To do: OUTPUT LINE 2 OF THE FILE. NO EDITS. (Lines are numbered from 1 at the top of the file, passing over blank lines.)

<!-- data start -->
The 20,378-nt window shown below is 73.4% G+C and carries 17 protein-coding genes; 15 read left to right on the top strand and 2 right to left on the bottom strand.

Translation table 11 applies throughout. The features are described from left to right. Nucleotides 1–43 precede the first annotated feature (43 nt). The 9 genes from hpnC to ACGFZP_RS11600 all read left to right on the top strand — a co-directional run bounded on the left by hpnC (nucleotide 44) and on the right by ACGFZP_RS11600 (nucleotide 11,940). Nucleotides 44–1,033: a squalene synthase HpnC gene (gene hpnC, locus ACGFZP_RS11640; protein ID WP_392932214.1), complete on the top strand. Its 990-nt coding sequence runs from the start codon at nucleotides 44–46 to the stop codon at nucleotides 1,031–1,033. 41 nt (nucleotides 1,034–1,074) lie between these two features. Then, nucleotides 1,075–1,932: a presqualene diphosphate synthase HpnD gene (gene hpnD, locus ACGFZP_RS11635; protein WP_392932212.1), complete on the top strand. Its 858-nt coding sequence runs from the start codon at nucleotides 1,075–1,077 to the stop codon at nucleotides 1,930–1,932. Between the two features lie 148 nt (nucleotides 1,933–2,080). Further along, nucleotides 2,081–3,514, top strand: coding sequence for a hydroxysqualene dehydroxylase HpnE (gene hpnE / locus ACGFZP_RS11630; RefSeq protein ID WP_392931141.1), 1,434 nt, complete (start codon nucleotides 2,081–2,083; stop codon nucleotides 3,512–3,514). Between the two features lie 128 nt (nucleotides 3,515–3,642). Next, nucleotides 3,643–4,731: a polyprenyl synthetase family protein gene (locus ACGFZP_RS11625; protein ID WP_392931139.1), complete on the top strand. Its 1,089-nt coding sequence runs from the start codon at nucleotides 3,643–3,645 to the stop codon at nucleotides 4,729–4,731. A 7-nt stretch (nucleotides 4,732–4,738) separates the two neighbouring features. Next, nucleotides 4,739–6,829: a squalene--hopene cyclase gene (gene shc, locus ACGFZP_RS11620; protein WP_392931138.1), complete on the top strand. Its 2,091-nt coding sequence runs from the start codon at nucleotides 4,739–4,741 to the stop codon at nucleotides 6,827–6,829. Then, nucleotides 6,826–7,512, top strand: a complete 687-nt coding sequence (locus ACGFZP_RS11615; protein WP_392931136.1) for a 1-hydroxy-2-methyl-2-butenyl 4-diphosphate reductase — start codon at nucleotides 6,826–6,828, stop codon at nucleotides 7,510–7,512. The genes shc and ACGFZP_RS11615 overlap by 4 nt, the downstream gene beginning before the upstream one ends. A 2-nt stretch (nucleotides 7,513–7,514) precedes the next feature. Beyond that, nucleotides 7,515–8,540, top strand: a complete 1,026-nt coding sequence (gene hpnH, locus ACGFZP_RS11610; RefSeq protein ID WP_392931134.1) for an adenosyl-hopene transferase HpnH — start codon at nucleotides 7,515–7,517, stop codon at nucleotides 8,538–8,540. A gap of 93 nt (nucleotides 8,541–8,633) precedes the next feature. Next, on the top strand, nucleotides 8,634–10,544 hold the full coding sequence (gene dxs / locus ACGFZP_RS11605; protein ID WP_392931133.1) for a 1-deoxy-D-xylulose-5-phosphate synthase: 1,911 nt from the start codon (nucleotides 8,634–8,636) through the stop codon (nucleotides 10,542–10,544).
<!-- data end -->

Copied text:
Translation table 11 applies throughout. The features are described from left to right. Nucleotides 1–43 precede the first annotated feature (43 nt). The 9 genes from hpnC to ACGFZP_RS11600 all read left to right on the top strand — a co-directional run bounded on the left by hpnC (nucleotide 44) and on the right by ACGFZP_RS11600 (nucleotide 11,940). Nucleotides 44–1,033: a squalene synthase HpnC gene (gene hpnC, locus ACGFZP_RS11640; protein ID WP_392932214.1), complete on the top strand. Its 990-nt coding sequence runs from the start codon at nucleotides 44–46 to the stop codon at nucleotides 1,031–1,033. 41 nt (nucleotides 1,034–1,074) lie between these two features. Then, nucleotides 1,075–1,932: a presqualene diphosphate synthase HpnD gene (gene hpnD, locus ACGFZP_RS11635; protein WP_392932212.1), complete on the top strand. Its 858-nt coding sequence runs from the start codon at nucleotides 1,075–1,077 to the stop codon at nucleotides 1,930–1,932. Between the two features lie 148 nt (nucleotides 1,933–2,080). Further along, nucleotides 2,081–3,514, top strand: coding sequence for a hydroxysqualene dehydroxylase HpnE (gene hpnE / locus ACGFZP_RS11630; RefSeq protein ID WP_392931141.1), 1,434 nt, complete (start codon nucleotides 2,081–2,083; stop codon nucleotides 3,512–3,514). Between the two features lie 128 nt (nucleotides 3,515–3,642). Next, nucleotides 3,643–4,731: a polyprenyl synthetase family protein gene (locus ACGFZP_RS11625; protein ID WP_392931139.1), complete on the top strand. Its 1,089-nt coding sequence runs from the start codon at nucleotides 3,643–3,645 to the stop codon at nucleotides 4,729–4,731. A 7-nt stretch (nucleotides 4,732–4,738) separates the two neighbouring features. Next, nucleotides 4,739–6,829: a squalene--hopene cyclase gene (gene shc, locus ACGFZP_RS11620; protein WP_392931138.1), complete on the top strand. Its 2,091-nt coding sequence runs from the start codon at nucleotides 4,739–4,741 to the stop codon at nucleotides 6,827–6,829. Then, nucleotides 6,826–7,512, top strand: a complete 687-nt coding sequence (locus ACGFZP_RS11615; protein WP_392931136.1) for a 1-hydroxy-2-methyl-2-butenyl 4-diphosphate reductase — start codon at nucleotides 6,826–6,828, stop codon at nucleotides 7,510–7,512. The genes shc and ACGFZP_RS11615 overlap by 4 nt, the downstream gene beginning before the upstream one ends. A 2-nt stretch (nucleotides 7,513–7,514) precedes the next feature. Beyond that, nucleotides 7,515–8,540, top strand: a complete 1,026-nt coding sequence (gene hpnH, locus ACGFZP_RS11610; RefSeq protein ID WP_392931134.1) for an adenosyl-hopene transferase HpnH — start codon at nucleotides 7,515–7,517, stop codon at nucleotides 8,538–8,540. A gap of 93 nt (nucleotides 8,541–8,633) precedes the next feature. Next, on the top strand, nucleotides 8,634–10,544 hold the full coding sequence (gene dxs / locus ACGFZP_RS11605; protein ID WP_392931133.1) for a 1-deoxy-D-xylulose-5-phosphate synthase: 1,911 nt from the start codon (nucleotides 8,634–8,636) through the stop codon (nucleotides 10,542–10,544).